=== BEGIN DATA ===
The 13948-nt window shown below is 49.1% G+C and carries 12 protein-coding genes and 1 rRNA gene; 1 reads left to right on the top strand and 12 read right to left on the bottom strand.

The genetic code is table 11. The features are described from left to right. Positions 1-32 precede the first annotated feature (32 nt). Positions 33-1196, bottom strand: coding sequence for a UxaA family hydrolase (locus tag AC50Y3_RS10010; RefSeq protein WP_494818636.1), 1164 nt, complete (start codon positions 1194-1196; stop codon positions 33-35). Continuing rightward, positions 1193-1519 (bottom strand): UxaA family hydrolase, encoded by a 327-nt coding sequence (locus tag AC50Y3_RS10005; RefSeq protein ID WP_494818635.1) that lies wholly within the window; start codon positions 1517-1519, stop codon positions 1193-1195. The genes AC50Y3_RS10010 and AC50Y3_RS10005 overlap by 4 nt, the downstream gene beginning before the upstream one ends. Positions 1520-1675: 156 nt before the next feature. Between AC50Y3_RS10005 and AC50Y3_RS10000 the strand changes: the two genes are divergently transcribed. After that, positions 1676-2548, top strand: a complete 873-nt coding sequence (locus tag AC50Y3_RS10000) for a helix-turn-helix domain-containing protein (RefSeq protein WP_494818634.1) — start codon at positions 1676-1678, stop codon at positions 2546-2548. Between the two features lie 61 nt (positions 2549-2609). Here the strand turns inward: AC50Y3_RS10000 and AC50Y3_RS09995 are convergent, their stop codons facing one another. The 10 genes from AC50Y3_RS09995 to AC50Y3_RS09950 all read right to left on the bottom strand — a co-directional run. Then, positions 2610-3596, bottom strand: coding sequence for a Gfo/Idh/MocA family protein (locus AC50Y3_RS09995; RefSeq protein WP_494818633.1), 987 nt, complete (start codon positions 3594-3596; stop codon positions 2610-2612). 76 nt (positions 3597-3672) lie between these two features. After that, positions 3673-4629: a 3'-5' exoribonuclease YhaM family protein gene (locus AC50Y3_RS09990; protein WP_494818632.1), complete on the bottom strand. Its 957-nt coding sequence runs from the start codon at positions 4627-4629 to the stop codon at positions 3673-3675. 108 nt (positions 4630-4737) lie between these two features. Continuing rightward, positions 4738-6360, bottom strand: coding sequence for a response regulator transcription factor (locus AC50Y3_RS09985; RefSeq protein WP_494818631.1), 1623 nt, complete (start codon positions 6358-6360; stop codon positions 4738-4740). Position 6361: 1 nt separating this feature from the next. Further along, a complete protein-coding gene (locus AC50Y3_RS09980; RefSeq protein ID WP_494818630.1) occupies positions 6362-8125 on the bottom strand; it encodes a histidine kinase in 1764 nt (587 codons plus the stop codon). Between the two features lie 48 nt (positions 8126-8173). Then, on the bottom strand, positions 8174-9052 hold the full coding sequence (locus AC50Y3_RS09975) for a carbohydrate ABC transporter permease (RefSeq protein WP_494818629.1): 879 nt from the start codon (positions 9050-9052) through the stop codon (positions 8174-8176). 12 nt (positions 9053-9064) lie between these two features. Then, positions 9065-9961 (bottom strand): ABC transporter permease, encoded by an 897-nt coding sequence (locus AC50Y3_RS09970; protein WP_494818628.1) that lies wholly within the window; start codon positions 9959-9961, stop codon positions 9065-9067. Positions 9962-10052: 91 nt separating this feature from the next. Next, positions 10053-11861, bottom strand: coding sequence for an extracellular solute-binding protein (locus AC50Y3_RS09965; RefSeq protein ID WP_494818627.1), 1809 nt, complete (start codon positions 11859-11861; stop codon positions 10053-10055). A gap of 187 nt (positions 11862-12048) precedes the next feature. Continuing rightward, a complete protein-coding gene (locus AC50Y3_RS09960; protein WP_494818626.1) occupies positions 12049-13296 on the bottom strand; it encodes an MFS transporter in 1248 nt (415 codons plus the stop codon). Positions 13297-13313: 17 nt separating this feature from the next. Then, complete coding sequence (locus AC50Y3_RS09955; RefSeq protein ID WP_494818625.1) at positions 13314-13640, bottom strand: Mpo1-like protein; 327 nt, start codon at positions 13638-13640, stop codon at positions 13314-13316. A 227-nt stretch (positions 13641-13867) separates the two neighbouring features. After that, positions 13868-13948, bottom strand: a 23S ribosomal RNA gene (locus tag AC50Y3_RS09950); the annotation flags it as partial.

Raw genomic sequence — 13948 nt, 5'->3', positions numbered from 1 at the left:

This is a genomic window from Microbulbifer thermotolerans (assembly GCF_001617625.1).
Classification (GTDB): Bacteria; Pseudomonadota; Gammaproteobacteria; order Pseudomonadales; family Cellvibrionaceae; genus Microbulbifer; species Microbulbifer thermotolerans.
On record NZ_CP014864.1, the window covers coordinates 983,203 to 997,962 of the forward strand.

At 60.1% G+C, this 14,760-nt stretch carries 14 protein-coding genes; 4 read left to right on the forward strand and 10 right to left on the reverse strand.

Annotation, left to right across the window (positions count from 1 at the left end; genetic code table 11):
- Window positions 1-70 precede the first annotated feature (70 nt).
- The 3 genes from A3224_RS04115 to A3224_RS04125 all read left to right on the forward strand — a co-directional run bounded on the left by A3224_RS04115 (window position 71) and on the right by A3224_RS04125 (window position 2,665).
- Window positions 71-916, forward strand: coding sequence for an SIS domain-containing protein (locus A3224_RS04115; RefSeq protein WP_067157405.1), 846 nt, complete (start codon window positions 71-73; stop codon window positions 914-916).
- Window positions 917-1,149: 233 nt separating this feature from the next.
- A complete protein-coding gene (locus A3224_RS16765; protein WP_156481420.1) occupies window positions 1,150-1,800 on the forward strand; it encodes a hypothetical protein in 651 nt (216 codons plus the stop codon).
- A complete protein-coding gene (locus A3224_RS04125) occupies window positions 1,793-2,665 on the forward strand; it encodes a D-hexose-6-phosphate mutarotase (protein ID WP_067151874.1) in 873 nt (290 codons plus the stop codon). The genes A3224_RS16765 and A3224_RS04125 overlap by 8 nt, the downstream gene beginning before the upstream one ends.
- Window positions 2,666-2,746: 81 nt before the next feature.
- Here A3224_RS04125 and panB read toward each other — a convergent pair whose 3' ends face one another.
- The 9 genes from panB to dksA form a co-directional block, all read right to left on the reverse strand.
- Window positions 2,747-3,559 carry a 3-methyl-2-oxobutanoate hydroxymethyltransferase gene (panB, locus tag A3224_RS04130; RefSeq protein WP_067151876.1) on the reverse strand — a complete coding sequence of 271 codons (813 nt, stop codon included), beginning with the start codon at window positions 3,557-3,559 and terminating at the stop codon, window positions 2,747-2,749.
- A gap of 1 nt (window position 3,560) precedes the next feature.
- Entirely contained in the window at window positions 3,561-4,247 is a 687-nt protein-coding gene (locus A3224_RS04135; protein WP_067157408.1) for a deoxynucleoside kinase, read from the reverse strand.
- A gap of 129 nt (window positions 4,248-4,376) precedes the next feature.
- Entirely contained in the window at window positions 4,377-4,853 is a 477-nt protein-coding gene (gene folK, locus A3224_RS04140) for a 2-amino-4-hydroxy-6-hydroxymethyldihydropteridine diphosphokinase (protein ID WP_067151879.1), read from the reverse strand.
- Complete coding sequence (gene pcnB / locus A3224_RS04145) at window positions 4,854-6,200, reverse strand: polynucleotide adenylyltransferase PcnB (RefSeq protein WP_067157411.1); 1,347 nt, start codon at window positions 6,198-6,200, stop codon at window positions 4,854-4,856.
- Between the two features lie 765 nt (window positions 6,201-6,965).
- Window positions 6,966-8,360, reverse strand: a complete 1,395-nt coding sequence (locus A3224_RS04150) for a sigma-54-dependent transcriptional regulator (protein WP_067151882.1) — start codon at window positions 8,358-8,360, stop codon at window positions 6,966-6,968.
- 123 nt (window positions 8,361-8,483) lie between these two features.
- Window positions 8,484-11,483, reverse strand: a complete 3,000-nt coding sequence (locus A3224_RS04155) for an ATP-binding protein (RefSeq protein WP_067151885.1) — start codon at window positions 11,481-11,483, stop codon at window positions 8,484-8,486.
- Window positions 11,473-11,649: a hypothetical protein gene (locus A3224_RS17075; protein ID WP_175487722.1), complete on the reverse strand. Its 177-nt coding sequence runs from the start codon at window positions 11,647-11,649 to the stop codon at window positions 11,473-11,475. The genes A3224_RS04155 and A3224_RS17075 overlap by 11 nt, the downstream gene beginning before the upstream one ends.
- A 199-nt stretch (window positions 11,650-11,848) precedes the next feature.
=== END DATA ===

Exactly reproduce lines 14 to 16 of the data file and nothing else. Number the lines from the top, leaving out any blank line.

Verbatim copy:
- A complete protein-coding gene (locus A3224_RS04125) occupies window positions 1,793-2,665 on the forward strand; it encodes a D-hexose-6-phosphate mutarotase (protein ID WP_067151874.1) in 873 nt (290 codons plus the stop codon). The genes A3224_RS16765 and A3224_RS04125 overlap by 8 nt, the downstream gene beginning before the upstream one ends.
- Window positions 2,666-2,746: 81 nt before the next feature.
- Here A3224_RS04125 and panB read toward each other — a convergent pair whose 3' ends face one another.